The Libertarian Wing of the Conservative coalition has started to peel off from the Limbaugh-Beck-Fox News-Tea Party wing. Here’s Julian Sanchez(Cato Institute) last week. Sanchez accused the Red meat wing of “epistemic closure”. Here’s how Sanchez now defines what he meant.
One of the more striking features of the contemporary conservative movement is the extent to which it has been moving toward epistemic closure. Reality is defined by a multimedia array of interconnected and cross promoting conservative blogs, radio programs, magazines, and of course, Fox News. Whatever conflicts with that reality can be dismissed out of hand because it comes from the liberal media, and is therefore ipso facto not to be trusted. (How do you know they’re liberal? Well, they disagree with the conservative media!) This epistemic closure can be a source of solidarity and energy, but it also renders the conservative media ecosystem fragile. Think of the complete panic China’s rulers feel about any breaks in their Internet firewall: The more successfully external sources of information have been excluded to date, the more unpredictable the effects of a breach become. Internal criticism is then especially problematic, because it threatens the hermetic seal. It’s not just that any particular criticism might have to be taken seriously coming from a fellow conservative. Rather, it’s that anything that breaks down the tacit equivalence between “critic of conservatives and “wicked liberal smear artist” undermines the effectiveness of the entire information filter.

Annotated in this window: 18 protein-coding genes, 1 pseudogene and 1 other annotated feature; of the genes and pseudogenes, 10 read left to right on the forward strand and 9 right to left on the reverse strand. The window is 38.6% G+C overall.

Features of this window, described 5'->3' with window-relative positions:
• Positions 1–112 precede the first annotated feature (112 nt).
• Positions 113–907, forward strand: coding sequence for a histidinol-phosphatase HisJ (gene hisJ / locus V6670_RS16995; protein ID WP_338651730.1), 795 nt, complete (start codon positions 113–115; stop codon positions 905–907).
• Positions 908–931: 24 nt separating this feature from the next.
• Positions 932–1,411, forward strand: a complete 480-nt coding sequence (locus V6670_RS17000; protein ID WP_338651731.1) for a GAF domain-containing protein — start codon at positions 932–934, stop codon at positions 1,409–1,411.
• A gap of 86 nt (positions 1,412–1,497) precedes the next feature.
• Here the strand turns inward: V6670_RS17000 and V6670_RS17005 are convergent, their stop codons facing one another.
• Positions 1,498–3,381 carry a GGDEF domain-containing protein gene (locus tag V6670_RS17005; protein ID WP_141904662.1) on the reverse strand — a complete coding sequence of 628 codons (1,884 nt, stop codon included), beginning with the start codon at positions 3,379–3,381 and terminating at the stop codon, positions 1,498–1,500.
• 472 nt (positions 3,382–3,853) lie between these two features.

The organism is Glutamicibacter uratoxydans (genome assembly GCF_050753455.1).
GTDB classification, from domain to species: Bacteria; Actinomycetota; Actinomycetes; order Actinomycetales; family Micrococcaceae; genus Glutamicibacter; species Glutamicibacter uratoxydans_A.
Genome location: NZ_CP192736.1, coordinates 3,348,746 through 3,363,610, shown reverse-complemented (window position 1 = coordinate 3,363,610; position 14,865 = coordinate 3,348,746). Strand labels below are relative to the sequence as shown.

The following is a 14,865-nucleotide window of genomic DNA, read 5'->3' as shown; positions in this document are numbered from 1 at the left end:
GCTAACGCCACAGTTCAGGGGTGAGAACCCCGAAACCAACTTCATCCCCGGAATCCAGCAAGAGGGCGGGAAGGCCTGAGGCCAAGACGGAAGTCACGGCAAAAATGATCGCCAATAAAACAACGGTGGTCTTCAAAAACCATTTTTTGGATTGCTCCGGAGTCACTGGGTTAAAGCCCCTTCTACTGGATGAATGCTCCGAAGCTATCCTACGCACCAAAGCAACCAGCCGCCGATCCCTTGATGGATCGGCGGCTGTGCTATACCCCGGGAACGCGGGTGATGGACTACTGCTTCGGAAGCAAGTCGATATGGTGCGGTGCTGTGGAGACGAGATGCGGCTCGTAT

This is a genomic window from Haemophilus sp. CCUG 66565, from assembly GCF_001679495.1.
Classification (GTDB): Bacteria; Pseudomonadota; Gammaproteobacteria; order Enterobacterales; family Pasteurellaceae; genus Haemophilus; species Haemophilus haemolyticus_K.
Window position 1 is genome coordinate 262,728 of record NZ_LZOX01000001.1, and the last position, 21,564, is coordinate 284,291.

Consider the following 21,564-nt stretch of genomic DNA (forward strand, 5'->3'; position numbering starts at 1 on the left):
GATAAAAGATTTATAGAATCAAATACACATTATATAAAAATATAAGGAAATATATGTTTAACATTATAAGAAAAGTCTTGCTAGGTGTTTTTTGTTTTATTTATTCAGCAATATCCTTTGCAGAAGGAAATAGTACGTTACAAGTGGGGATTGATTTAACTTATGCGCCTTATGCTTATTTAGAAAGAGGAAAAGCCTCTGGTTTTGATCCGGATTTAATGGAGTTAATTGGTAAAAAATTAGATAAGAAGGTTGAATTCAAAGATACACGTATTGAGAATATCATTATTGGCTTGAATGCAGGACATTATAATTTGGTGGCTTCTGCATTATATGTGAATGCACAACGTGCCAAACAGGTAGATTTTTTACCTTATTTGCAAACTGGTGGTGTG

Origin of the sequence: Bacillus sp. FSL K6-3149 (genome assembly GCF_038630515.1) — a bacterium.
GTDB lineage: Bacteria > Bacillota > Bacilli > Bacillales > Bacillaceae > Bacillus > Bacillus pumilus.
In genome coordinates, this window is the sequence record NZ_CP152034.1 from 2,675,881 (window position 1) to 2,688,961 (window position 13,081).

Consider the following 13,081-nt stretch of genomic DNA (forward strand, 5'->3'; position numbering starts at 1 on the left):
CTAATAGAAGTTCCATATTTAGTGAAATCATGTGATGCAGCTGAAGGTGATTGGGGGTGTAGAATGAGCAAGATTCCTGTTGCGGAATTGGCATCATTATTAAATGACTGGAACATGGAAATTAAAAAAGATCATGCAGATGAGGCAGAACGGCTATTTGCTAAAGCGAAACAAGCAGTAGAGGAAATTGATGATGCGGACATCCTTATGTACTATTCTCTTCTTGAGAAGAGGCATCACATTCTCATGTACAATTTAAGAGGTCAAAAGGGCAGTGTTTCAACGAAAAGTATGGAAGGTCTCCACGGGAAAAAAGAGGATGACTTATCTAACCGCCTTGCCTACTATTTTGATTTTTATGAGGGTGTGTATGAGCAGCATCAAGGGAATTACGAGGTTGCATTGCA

We don’t get any teabaggers on this site, but we get our fair share of libertarians like Julian Sanchez. The teabaggers totally suffer from epistemic closure, but the libertarians are different. I continue to believe that there is some coalition to be formed between classic Lockean liberals (I count myself as one) and the more enlightened libertarians. We both are against the Wars in Asia. We both believe in liberty. We both trust technology to continue to make media distribution cheaper and more democratic. Where we have trouble on this site is the battle over the role of government as regulator. Liberals say the people need some protection from the power of corporations, and so the government must provide balance against fraud, monopoly, and political favor-buying. Libertarians say the marketplace will police these corporations that try to game the system. They cite the fact that Enron collapsed before Ken Lay could be brought to court.
But it is so obvious to me that without an FDA, FAA, FCC, FTC, and EPA , the people would have no control over corporate power. There would be more lead toys, more polluted water, more air crashes, more poisoned drugs. If we can win the Libertarians over on that one, then there is a new coalition to be formed.